THE recovery of the footballer Fabrice Muamba (News, 30 March) featured in many Easter sermons this year, while others highlighted allegations of political corruption, and bullying on the internet.
The Bishop of Norwich, the Rt Revd Graham James, was among several clerics who found evidence of the power of prayer in the “astonishing” recovery of Mr Muamba, the Bolton Wanderers footballer whose heart stopped for 78 minutes after he collapsed on the pitch on 17 March, prompting a “Pray 4 Muamba” movement. “People don’t necessarily always pray because they believe in God,” Bishop James said. “Faith and belief may follow in its wake.”
The “wave of prayer” was also celebrated by the Archbishop of Westminster, the Most Revd Vincent Nichols, who used his homily on Saturday to speak of the darkness experienced by many — “times are hard, economically and socially.”
The Archbishop of Wales, Dr Barry Morgan, called on Christians to witness to the resurrection by tackling issues of hunger, war, violence, and deprivation, “things that mar God’s image and disfigure his world”. His message that Christians were “agents of his Kingdom, not just its beneficiaries” was echoed in many of the messages delivered over the course of Holy Week.
The Bishop of Blackburn, the Rt Revd Nicholas Reade, said that the Church “cannot remain silent” in the face of injustice, and cited allegations of political impropriety. “How can we value opinions when the treasurer of the majority party in the Coalition suggests it will cost a quarter of a million pounds to enjoy an influential dinner in 10 Downing Street?”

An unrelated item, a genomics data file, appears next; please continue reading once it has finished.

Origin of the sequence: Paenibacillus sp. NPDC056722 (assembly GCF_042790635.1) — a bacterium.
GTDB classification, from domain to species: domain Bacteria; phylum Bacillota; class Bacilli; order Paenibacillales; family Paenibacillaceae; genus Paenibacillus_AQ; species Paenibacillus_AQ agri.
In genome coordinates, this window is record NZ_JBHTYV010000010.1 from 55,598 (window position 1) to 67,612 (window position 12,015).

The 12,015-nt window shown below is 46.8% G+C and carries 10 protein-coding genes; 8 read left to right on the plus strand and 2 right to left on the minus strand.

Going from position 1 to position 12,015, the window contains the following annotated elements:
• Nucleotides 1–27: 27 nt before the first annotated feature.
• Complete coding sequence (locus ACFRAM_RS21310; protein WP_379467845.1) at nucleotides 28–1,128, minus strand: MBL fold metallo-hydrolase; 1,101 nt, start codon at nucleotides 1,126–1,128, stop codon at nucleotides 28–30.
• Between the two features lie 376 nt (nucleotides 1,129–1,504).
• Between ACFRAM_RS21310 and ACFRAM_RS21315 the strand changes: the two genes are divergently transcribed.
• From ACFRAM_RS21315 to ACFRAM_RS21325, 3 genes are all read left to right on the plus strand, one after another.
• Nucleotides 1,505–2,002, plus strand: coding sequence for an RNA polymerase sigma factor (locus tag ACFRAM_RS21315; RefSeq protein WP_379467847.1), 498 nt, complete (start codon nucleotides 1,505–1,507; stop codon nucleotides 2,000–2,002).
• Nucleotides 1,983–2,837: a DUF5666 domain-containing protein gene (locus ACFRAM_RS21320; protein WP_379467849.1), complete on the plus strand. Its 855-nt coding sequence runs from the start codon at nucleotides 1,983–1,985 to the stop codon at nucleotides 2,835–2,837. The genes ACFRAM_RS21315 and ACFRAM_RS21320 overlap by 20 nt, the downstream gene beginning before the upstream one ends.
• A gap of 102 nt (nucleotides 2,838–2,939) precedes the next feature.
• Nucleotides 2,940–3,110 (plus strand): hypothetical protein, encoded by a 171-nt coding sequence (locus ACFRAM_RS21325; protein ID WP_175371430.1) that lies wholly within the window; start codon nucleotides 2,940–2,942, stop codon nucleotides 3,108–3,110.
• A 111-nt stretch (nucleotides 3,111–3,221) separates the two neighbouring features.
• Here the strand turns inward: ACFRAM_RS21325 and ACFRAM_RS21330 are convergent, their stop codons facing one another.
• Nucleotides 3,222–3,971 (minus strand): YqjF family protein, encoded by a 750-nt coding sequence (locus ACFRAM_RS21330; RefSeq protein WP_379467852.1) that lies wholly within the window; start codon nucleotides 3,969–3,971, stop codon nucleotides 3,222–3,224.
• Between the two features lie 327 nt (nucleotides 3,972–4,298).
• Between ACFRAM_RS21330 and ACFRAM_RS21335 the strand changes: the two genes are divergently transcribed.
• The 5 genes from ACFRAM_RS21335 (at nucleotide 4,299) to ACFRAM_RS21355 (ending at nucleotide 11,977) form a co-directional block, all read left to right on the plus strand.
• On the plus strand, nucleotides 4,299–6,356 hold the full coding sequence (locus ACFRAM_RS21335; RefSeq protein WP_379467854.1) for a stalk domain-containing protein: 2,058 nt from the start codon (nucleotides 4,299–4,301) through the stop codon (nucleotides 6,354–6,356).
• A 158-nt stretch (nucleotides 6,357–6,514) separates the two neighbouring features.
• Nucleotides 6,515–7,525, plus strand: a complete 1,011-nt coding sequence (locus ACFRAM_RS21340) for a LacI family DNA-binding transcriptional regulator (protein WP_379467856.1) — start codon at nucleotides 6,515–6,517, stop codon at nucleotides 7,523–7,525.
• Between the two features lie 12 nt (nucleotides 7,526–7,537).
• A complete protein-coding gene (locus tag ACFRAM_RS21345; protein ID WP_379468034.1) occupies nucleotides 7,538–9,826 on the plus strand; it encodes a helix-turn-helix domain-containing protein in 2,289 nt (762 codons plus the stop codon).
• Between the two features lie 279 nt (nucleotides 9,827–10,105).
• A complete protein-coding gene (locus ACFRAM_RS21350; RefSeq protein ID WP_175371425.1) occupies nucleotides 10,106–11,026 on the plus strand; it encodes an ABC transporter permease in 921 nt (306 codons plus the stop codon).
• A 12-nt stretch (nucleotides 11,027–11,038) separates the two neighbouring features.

The Archbishop of Uganda, the Most Revd Henry Orombi, delivered a rebuke of “the abuse of power and authority”.
Two Australian bishops raised concerns about social media. The Archbishop of Brisbane, Dr Phillip Aspinall, said that “ingenious technology with amazing potential for good” had become “a weapon for bullying, brutality, and destruction”. The Bishop of Canberra & Goulburn, the Rt Revd Stuart Robinson, said that politicians’ human flaws had been thrown into relief in the era of Twitter and media scrutiny, making leadership more difficult.
Some church leaders, however, used social media to convey their message. The Bishop of Sheffield, the Rt Revd Steven Croft, recorded his Easter message in his kitchen, before uploading it to YouTube.
The Bishop of Doncaster, the Rt Revd Peter Burrows, said that it was “easy for Christians to feel intimidated” in the current climate, but “we mustn’t hold on to Jesus as our own prized possession, or because we’re too afraid to proclaim Christ crucified and risen, in a world that seems set against the Christian message.”
In Bradford, on Maundy Thursday, the Fresh Expressions missioner to the city centre, the Revd Chris Howson, invited people to wash one another’s feet in a public pool.
Passion plays were performed in locations including Trafalgar Square, Brighton beach, and a cemetery in an 18th-century limestone quarry in Houghton-le-Spring, Co. Durham.
An online survey, commissioned by the Church of England, asked 2000 people what they would pray for. A quarter of the respondents said a family member, while the same fraction chose peace in the world. One in ten wanted forgiveness. Only 15 per cent said that they would not pray at all.
Against a backdrop of traditional Easter messages, the Vicar of All Saints’, Hove, the Revd Phil Ritchie, said that he would love more people to attend church on a Sunday morning, but suggested that there were other ways to celebrate Easter than “coming to a draughty Victorian building. . . Why not stay at home, have a lie in, have sex, and eat some chocolate.”